to my children Ann Hampton, John Gibson, Nancy Swope and Perry Gibson. It is my will that on the day of the sale of my personal property my seven oldest children shall annex a value upon each of these slaves and if they cannot agree, then to call in a disinterested neighbor who shall decide the question. The children to whom they are bequeathed are each to receive one at that valuation. The values of each Negro is then to be added to the amount of the child who gets the Negro, the whole then of what the seven children have received is to be added up and divided by seven which will show how much each child ought to receive to make their share equal, which is my intention. Those who have more than their share must execute their note for the overplus to those who have received less than their shares, payable at some future day and they may mutually agree with eight per cent interest. If the four children cannot agree among themselves which Negro each shall have, then it is my will that the child who had received the least sum shall have the most valuable Negro and the one who has received the next smallest sum shall receive the next most valuable Negro and the child who has received the next smallest sum shall receive the next most valuable Negro and the fourth Negro shall belong to the other child.
I will and bequeath one third of my interest in a lot and house in Warsaw to my wife Nancy Gibson, the remaining two thirds to my seven oldest children to be equally divided among them. I wish my wife and executors to manage or dispose of the property to the best advantage.
My interest which is the one half of five eighty acre lots of land in McCracken County in the State of Kentucky, I will and bequeath equally to Preston Gibson, James Perry Gibson, David McGinnis, Henry A. Hampton and Samuel O. Swope. The owner of the other half of this land is my son John.
My interest in the estate of my deceased father-in-law I will and bequeath one-third to my wife and the remaining two-thirds to my seven oldest children, to be equally divided among them. It is my will that the property which I have bequeathed to my son Perry shall remain in the possession and under the control of his mother until he arrives at the age of twenty-one years. She is to pay him no compensation for the use of this property nor to charge him anything for keeping it.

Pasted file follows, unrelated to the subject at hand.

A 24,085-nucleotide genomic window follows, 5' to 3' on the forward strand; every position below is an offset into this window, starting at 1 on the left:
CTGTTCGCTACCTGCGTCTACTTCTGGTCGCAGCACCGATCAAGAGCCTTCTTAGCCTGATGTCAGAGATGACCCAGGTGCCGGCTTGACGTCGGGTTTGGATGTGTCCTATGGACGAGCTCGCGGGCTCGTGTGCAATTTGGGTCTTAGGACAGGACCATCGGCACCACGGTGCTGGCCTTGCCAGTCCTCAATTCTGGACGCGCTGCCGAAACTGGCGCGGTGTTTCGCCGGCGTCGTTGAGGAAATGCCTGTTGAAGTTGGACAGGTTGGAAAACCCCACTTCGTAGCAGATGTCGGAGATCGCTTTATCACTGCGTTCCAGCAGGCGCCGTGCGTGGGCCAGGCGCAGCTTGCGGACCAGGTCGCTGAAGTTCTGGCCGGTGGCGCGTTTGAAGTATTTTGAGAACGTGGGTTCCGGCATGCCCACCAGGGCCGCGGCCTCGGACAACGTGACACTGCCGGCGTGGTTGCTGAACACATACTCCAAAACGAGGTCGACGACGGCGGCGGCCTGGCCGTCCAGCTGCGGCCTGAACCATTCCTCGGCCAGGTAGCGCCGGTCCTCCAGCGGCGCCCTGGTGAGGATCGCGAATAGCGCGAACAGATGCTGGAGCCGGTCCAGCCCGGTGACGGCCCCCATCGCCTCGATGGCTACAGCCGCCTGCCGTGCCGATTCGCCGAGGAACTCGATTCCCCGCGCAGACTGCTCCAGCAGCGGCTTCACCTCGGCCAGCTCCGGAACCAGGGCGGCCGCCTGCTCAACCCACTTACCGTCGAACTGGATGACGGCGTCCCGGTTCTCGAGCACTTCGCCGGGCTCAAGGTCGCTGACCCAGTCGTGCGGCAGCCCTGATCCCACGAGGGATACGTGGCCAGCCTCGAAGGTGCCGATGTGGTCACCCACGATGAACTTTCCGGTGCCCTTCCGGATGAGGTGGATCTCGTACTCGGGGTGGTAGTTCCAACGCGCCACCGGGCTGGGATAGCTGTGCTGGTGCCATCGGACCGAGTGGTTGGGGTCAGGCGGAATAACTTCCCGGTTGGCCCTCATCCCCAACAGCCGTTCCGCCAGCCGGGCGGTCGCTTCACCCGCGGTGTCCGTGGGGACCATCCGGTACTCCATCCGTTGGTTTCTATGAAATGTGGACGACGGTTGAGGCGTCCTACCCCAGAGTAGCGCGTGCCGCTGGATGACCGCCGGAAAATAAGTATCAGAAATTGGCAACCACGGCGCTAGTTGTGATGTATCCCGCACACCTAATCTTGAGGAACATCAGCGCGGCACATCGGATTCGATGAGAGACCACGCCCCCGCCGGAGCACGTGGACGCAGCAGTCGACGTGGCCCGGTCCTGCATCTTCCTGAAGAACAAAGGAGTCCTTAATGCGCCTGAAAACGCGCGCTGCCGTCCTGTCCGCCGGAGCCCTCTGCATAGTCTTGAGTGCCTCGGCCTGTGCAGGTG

It is my will that my wife select one third of all the personal property on the plantation for her own use, the remaining two-thirds to be sold on a credit of twelve months. This sale I wish to take place sometime in September next or early in the following month. My children in Illinois must be informed of the day and it is my wish that they attend. It is my will that my just debts be discharged and all my contracts faithfully performed. Any money which may then be left, as well as the money arriving from the sale of my personal property, and any other money which may be due me, I dispose of in the following manner. One third to my wife and the remaining two thirds to be equally divided among my seven oldest children. My wife Nancy Gibson I appoint executrix and my sons-in-law, Harry Hampton and Samuel O. Swope, executors of this my last will and testament March 5, 1838.
Witness, Samuel Oglesby, William McHerly
Codicil to my will made on the 5th of March 1838. My wife, Nancy Gibson, is to have no part of the money arising from the sale of my personal property. This money is to be equally divided among my seven oldest children. In addition to what I have left my wife in the will I bequeath to her one hundred dollars in money.
Since making my will of March 5th 1838, the Negro boy Harrison has died and it is now my will that the Negro boy James be substitute in his place.
Since making my will of March 5th 1838, my Negro woman Sally has born to her a female child, this child I bequeath to my wife Nancy Gibson, which will enable her to comply with all the requisitions of my will, notwithstanding the death of the Negro boy Preston and the making of a different disposition in the codicil of the boy James, from that in the will. I bequeathed to my son-in-law David McGinnis in the will a tract of land I have since deeded to him, this land which complies with that part of my will. I appoint my son John Gibson an additional executor of my last will and testament. May 21, 1838
Witnesses Samuel Oglesby, James Gibson
Commonwealth of Kentucky, Gallatin County Court
July Term 1838, of John Gibson account
The last will and testament, together with a codicil attached, were presented in Court, proven by the oath of Samuel Oglesby, subscribing witness thereto, to be the last will of the said John Gibson, deceased and ordered to be recorded, which is accordingly done in my office. Given under my hand this 11th day of July 1838. J. M. Robinson, GCC
Categories: Old Wills
Thank you Phyliss for all you do so we can read these old obituaries and wills.
It was sad to read this one willing slave children to his family like cattle. Promising a child to his wife . How could they do this with no regard about how that mother felt to know her child had been given away like a piece of farm machinery.
I agree and felt very sad while typing this will. But it is history, a part of this family’s history – master and slave. I hope that one day it may help the descendants of Levi and Sally in their search of their loved ones.